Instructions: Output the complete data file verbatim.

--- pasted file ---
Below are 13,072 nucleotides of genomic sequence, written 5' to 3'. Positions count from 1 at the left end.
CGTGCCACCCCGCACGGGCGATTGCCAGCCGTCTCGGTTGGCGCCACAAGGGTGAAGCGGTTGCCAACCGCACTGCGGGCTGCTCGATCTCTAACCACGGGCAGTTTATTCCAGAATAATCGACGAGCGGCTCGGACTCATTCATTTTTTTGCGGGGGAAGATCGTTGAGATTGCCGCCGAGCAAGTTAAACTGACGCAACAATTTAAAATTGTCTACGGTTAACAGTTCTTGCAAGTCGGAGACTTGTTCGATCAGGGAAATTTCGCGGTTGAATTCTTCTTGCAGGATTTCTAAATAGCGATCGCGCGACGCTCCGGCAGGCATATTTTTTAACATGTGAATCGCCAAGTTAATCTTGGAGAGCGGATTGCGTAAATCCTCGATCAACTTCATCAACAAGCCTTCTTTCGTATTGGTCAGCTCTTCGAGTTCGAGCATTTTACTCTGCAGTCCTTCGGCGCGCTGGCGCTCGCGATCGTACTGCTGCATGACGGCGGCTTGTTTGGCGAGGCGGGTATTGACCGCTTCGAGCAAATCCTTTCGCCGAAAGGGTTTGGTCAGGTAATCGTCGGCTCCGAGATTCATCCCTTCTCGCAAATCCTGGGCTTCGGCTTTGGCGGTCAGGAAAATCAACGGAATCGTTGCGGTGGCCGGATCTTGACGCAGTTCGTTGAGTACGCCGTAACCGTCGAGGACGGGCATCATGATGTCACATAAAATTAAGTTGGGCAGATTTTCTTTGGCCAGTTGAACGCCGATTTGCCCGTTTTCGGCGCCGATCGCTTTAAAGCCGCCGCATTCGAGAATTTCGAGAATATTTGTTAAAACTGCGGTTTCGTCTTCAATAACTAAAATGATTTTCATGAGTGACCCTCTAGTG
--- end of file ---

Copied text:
Below are 13,072 nucleotides of genomic sequence, written 5' to 3'. Positions count from 1 at the left end.
CGTGCCACCCCGCACGGGCGATTGCCAGCCGTCTCGGTTGGCGCCACAAGGGTGAAGCGGTTGCCAACCGCACTGCGGGCTGCTCGATCTCTAACCACGGGCAGTTTATTCCAGAATAATCGACGAGCGGCTCGGACTCATTCATTTTTTTGCGGGGGAAGATCGTTGAGATTGCCGCCGAGCAAGTTAAACTGACGCAACAATTTAAAATTGTCTACGGTTAACAGTTCTTGCAAGTCGGAGACTTGTTCGATCAGGGAAATTTCGCGGTTGAATTCTTCTTGCAGGATTTCTAAATAGCGATCGCGCGACGCTCCGGCAGGCATATTTTTTAACATGTGAATCGCCAAGTTAATCTTGGAGAGCGGATTGCGTAAATCCTCGATCAACTTCATCAACAAGCCTTCTTTCGTATTGGTCAGCTCTTCGAGTTCGAGCATTTTACTCTGCAGTCCTTCGGCGCGCTGGCGCTCGCGATCGTACTGCTGCATGACGGCGGCTTGTTTGGCGAGGCGGGTATTGACCGCTTCGAGCAAATCCTTTCGCCGAAAGGGTTTGGTCAGGTAATCGTCGGCTCCGAGATTCATCCCTTCTCGCAAATCCTGGGCTTCGGCTTTGGCGGTCAGGAAAATCAACGGAATCGTTGCGGTGGCCGGATCTTGACGCAGTTCGTTGAGTACGCCGTAACCGTCGAGGACGGGCATCATGATGTCACATAAAATTAAGTTGGGCAGATTTTCTTTGGCCAGTTGAACGCCGATTTGCCCGTTTTCGGCGCCGATCGCTTTAAAGCCGCCGCATTCGAGAATTTCGAGAATATTTGTTAAAACTGCGGTTTCGTCTTCAATAACTAAAATGATTTTCATGAGTGACCCTCTAGTG